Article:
- The ECB increased its bond-buying initiative by 22.7% in March 2021.
- Europe’s services and composite PMI surged in Q1 2021.
- The UK economy may reach pre-pandemic levels in 2022.
The EUR/GBP pair recorded a +0.61% price change from the previous day’s close on April 7, 2021, after hitting a high of 0.86634. The euro’s gain was attributed to an increase in the French Markit Composite PMI for March 2021 at 50.0 from a previous reading of 47.0. Services PMI for France also inched up to 48.2 for the same month from 45.6, although it remained within the contraction zone. The German composite PMI for March 2021 also gained 57.3 points from 45.7 (exceeding forecast by 0.54 points). Services PMI for Germany also increased to 51.5 in March 2021 from the previous reading of 45.7.
There has been a slow implementation of the ECB’s recovery plan under the €750 billion ($890 billion) stimulus package agreed upon in July 2020. The increase in investments and innovation will help to steer the region back to growth. IMF predicted that the euro area will swell 4.4% in 2021. March 2021 saw the ECB speed up bond-buying by 22.7%, purchasing bonds worth up to €73.5 billion.
The summer of 2021 is likely to see the first payout of the recovery fund, with the main challenge being delayed ratification by national parliaments. Germany may also pose legal contests that may postpone the implementation of the fund’s agenda in the EU. This delay may negatively impact the euro seeing the US is already rolling out the $1.9 trillion stimulus package.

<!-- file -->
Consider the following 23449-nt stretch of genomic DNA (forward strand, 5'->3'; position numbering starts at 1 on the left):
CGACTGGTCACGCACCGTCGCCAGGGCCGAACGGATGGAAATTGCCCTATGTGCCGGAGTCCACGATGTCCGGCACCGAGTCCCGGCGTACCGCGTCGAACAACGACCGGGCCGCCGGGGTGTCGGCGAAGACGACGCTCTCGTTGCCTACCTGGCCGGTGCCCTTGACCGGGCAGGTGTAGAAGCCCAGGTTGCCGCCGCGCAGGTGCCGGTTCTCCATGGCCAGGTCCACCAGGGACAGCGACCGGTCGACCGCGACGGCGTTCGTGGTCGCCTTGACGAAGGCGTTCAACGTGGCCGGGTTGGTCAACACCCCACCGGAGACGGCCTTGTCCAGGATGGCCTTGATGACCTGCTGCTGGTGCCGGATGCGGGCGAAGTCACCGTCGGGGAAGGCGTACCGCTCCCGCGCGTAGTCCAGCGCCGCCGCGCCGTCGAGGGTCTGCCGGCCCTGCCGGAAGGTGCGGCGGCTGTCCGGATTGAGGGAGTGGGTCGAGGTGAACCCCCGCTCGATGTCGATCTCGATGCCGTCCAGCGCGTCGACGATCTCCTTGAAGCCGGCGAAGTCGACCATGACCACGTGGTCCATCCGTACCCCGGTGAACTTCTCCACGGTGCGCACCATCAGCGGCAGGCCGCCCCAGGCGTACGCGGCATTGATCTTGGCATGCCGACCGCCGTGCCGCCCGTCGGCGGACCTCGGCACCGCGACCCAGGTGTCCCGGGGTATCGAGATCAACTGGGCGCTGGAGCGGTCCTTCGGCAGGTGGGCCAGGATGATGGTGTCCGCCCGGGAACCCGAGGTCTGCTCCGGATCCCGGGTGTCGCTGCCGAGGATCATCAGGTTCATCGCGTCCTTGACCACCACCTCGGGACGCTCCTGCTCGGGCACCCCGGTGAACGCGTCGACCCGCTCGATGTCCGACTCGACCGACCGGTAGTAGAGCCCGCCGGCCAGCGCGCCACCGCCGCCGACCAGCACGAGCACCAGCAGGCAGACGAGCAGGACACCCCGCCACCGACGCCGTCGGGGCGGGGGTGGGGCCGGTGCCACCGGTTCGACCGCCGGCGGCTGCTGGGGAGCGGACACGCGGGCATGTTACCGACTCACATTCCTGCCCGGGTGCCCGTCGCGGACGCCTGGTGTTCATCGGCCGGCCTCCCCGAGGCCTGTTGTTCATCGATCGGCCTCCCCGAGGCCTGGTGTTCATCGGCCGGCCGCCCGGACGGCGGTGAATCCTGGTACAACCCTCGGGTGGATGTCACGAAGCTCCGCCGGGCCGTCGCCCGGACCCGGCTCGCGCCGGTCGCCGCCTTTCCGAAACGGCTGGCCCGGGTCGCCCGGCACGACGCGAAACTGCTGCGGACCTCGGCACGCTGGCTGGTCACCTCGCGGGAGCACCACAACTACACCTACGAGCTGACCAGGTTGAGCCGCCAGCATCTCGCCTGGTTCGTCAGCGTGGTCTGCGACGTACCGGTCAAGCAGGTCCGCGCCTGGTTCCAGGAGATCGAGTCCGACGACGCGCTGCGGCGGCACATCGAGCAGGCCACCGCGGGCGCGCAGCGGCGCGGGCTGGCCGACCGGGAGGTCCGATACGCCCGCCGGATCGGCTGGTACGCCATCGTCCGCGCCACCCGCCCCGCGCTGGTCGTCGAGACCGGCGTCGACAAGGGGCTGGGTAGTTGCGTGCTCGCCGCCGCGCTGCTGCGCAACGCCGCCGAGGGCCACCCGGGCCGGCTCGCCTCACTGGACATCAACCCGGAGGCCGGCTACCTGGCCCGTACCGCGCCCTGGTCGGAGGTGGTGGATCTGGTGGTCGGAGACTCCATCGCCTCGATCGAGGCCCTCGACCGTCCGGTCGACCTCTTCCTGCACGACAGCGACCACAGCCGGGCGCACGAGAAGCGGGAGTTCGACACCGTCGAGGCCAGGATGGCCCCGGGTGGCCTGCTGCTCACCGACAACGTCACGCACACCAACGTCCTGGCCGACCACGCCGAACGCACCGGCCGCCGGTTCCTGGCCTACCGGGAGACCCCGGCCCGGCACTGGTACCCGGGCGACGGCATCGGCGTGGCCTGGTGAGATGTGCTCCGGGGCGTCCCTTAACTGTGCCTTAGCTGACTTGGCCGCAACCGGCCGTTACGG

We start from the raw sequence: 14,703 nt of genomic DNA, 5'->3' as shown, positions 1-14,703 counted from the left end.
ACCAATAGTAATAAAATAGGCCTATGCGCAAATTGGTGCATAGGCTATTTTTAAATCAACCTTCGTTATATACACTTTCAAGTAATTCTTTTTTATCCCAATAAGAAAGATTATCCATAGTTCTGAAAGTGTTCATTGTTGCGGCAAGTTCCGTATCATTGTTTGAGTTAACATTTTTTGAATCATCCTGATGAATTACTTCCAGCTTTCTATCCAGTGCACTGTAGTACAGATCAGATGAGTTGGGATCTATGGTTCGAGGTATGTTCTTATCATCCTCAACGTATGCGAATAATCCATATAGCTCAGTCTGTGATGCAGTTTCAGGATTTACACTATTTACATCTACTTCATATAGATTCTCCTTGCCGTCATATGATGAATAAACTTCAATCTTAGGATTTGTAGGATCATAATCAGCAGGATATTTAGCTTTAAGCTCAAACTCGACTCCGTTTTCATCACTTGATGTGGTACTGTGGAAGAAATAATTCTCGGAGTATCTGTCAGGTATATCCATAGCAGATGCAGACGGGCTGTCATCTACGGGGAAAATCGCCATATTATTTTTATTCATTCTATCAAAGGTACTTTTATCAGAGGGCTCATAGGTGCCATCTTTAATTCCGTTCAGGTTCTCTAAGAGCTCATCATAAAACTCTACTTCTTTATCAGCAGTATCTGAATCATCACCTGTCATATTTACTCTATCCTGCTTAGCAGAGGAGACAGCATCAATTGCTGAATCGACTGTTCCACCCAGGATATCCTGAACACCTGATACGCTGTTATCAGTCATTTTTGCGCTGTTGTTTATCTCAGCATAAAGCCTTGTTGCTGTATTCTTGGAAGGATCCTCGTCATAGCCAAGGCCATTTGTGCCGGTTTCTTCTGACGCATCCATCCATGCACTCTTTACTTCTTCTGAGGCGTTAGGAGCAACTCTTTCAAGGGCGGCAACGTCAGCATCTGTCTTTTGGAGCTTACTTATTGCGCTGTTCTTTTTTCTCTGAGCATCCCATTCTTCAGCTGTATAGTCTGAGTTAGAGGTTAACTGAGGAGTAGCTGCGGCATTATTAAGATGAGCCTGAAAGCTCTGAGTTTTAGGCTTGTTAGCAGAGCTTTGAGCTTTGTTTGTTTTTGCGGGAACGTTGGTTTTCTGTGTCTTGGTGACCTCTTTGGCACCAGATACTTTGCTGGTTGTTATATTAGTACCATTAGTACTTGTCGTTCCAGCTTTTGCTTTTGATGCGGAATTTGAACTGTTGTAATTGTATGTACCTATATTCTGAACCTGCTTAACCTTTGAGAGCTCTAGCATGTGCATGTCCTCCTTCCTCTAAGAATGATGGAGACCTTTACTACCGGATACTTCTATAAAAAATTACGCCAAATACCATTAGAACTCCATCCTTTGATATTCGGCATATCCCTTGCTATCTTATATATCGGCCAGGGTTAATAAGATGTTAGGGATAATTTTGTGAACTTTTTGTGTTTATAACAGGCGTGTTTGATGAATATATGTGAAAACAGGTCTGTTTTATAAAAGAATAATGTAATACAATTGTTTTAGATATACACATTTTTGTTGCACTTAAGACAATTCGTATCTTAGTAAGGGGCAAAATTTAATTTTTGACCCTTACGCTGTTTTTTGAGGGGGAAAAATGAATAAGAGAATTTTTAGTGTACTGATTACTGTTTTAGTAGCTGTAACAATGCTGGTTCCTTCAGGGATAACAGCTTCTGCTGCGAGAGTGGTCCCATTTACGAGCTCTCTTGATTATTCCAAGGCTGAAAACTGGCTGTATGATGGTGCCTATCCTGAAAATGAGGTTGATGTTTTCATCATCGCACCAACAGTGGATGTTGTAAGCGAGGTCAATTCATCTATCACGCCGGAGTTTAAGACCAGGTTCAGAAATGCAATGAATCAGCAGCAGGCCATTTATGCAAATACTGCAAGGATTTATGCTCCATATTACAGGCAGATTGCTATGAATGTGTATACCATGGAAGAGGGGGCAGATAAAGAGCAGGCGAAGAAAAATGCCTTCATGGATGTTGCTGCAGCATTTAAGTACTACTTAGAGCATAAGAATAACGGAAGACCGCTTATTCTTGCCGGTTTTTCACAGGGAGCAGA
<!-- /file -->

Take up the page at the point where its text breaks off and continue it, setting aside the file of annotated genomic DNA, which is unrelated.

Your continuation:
The UK’s economic forecast for 2021 was raised by the IMF from 4.5% in January to 5.3% in April 2021. Britain’s economy shrank 10% in 2020, after recording the highest death toll in Europe from COVID-19. As of Q2 2021, up to 50% of the UK’s population has been vaccinated compared to only 15% in Germany and France.
The forecast of 5.3% in the UK and 4.4% in the eurozone by the IMF has not taken into consideration new lockdowns that may affect output levels. However, the British economy may return to its pre-pandemic levels in 2022, according to the IMF.
Rising concerns over blood clots in the administration of the Oxford-AstraZeneca vaccine have seen an alternative vaccine recommended for people under ’30s in the UK. While various regulators are in support of the vaccine, these reports could delay the vaccine’s rollout in many countries. ICU admissions have mostly affected those above 60 years.
The potential harm of the vaccine is less than its benefits, with more people saved from ICU admissions. By March 24, 2021, a total of 30 people out of the 18 million vaccinated with the vaccine were reported dead. Regulators are of the view that underlying conditions are to blame and not the vaccine itself.
The UK’s economic recovery is likely to outstrip that of the US and Europe as a whole. February 2021 saw retail sales gain 2.1% after falling 1.9% in 2020. The sale of clothing contracted 21.5%, while fuel lowered 22% in volume sales.
UK residents are, however, expected to increase their online sales due to the rise in card transactions into the third lockdown. Online sales in 2021 rose by a record high of 33.9%, creating a surge in retail spending.
A rounding bottom has been formed after prices hit a low of 0.84722. We expect the bullish reversal to continue with the trend likely to hit psychological resistance at 0.86779. There was increased buying opportunity among investors after the 14-day RSI hit 58.11 by April 8, 2021. Trading volume is also seen to increase, with traders preparing for an upside in the EUR/GBP pair.